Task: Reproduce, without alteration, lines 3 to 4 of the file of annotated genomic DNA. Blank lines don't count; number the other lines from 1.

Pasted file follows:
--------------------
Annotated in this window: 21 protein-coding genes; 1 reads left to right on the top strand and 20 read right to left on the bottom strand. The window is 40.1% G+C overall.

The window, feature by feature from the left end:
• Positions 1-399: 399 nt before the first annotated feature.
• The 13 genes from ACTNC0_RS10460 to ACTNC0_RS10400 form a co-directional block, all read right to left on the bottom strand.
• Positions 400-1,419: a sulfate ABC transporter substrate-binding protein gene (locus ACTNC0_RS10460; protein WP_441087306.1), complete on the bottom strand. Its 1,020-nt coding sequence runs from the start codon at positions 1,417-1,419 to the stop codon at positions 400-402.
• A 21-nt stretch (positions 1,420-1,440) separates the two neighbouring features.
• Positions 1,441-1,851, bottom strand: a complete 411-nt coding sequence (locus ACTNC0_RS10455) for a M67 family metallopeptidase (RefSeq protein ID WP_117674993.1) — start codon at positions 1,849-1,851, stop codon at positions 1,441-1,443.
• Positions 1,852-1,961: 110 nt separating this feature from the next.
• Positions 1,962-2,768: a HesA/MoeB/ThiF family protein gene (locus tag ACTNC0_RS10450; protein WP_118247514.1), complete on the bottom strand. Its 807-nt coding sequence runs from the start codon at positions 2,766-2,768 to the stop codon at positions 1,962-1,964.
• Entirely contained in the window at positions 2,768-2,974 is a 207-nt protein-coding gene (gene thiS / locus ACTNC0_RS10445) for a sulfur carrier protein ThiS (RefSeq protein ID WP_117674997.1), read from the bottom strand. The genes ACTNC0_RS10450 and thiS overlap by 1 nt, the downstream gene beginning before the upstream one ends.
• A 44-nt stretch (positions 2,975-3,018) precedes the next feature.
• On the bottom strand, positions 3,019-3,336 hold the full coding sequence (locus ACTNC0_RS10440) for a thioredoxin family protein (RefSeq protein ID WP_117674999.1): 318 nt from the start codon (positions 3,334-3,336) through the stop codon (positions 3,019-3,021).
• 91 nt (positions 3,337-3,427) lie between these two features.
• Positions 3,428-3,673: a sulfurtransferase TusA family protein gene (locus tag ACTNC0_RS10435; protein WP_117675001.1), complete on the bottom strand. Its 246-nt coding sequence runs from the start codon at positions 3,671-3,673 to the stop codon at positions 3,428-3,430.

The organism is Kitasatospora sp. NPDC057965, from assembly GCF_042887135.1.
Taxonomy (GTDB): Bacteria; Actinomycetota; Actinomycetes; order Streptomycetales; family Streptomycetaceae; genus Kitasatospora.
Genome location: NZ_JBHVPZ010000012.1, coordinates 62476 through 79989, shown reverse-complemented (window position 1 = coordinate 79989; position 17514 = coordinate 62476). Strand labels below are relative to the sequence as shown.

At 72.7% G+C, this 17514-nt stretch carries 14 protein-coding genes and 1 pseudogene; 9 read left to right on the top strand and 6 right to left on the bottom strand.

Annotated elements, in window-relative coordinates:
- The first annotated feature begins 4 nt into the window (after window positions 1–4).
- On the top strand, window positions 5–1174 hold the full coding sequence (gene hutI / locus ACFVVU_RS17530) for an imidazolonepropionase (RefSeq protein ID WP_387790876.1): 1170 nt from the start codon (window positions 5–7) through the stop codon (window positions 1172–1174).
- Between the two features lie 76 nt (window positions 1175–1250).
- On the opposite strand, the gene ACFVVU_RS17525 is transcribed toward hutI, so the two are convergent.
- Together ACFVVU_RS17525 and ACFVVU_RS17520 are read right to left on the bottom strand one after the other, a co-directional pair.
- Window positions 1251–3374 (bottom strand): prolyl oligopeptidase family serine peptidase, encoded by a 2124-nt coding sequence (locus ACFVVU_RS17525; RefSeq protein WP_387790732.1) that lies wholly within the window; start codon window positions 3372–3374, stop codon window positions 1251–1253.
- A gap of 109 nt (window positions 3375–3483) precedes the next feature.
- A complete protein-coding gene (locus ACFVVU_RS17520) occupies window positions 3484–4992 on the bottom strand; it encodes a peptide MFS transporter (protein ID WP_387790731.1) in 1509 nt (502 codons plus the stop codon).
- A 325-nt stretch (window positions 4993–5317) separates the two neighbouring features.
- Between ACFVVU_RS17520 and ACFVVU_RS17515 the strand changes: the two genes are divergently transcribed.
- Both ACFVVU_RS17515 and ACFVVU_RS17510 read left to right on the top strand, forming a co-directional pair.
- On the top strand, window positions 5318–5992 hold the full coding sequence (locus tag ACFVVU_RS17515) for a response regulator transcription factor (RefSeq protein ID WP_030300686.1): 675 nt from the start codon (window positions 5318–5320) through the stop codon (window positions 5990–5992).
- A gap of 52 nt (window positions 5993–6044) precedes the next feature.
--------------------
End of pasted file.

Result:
• Positions 1-399: 399 nt before the first annotated feature.
• The 13 genes from ACTNC0_RS10460 to ACTNC0_RS10400 form a co-directional block, all read right to left on the bottom strand.